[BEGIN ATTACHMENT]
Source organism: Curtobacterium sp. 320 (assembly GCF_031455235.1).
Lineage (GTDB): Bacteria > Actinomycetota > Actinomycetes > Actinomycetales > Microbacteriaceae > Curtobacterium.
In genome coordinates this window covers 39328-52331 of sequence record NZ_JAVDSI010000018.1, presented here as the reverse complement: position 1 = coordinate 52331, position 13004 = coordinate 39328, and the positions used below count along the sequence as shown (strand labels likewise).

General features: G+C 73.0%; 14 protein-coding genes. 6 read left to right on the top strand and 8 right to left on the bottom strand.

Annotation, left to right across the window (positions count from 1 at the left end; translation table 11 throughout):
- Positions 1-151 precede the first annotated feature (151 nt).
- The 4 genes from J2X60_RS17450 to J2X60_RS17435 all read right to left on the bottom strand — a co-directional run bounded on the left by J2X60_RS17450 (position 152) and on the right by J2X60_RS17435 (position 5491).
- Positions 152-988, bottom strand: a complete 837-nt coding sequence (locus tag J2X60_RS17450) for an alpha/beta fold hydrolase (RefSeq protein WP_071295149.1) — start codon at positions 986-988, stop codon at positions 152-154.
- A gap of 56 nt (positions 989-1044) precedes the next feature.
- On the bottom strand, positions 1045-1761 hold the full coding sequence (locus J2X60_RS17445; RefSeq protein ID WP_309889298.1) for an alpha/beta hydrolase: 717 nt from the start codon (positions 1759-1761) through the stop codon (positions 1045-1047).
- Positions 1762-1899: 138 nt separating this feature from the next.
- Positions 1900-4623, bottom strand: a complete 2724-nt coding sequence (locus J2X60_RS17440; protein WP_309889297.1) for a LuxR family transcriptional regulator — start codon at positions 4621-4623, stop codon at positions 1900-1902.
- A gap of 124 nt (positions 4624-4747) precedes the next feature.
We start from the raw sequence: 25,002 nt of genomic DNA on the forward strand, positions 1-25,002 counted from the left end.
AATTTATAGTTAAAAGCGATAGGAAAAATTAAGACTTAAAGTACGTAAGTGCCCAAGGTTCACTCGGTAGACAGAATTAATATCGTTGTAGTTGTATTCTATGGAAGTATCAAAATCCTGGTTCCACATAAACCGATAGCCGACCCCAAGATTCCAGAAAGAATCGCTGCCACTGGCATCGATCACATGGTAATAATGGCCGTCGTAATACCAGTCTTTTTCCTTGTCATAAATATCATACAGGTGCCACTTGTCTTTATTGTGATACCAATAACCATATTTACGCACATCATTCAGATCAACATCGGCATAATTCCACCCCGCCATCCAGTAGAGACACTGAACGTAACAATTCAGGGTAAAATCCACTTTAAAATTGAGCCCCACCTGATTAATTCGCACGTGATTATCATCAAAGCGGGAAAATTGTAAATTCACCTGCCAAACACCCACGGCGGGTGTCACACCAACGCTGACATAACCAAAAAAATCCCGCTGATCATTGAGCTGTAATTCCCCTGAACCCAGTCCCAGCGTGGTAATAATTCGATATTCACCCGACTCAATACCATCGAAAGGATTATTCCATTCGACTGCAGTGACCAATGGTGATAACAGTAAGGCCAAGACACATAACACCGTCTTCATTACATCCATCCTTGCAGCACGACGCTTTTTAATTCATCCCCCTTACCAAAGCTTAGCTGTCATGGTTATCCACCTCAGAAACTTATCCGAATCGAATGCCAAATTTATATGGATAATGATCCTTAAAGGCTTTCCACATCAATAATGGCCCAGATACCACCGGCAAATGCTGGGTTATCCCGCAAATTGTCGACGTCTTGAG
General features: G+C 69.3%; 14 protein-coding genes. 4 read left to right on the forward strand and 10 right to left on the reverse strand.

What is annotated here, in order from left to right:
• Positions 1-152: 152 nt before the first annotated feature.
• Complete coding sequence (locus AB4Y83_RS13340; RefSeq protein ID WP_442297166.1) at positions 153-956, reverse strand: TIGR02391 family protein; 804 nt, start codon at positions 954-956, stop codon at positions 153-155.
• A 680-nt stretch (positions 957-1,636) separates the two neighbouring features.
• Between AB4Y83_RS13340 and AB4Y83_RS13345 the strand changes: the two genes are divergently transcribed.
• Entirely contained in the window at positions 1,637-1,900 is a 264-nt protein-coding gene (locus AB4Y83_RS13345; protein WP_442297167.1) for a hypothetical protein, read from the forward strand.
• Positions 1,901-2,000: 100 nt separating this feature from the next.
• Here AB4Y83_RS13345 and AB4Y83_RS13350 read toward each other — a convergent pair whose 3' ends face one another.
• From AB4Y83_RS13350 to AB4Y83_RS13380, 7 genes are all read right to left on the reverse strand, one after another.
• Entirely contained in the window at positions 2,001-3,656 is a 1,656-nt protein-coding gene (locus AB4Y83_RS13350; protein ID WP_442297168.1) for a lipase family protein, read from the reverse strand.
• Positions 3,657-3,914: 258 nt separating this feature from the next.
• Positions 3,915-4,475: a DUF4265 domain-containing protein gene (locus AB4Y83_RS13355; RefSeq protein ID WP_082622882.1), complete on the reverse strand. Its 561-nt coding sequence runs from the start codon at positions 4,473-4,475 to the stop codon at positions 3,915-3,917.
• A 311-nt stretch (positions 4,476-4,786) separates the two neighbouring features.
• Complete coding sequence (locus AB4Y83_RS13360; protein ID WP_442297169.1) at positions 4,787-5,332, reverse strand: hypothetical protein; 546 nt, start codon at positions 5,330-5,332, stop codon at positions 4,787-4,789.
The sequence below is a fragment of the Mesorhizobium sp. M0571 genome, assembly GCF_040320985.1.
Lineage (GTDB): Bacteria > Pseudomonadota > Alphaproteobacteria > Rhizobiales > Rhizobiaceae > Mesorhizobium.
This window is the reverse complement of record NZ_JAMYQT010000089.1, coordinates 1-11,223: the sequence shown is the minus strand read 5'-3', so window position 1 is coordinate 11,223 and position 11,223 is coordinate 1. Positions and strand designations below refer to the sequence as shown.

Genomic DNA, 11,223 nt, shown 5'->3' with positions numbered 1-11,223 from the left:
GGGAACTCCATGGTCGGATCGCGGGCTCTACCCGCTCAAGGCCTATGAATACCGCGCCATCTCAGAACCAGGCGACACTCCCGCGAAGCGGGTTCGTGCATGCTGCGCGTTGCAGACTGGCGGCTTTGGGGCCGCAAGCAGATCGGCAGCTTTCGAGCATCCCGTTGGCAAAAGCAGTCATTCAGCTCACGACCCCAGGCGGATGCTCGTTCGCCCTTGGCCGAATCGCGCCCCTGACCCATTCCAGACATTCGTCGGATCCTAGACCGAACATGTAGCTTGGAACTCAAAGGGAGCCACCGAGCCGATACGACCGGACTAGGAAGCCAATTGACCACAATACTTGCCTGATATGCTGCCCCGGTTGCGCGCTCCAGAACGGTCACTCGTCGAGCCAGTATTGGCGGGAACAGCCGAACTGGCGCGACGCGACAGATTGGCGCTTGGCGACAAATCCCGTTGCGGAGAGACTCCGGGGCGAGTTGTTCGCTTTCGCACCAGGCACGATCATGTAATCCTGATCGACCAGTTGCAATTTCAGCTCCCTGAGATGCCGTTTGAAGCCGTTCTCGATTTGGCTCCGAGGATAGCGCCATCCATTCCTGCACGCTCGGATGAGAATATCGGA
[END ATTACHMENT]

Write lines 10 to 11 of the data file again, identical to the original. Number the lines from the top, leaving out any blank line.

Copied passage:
- On the bottom strand, positions 1045-1761 hold the full coding sequence (locus J2X60_RS17445; RefSeq protein ID WP_309889298.1) for an alpha/beta hydrolase: 717 nt from the start codon (positions 1759-1761) through the stop codon (positions 1045-1047).
- Positions 1762-1899: 138 nt separating this feature from the next.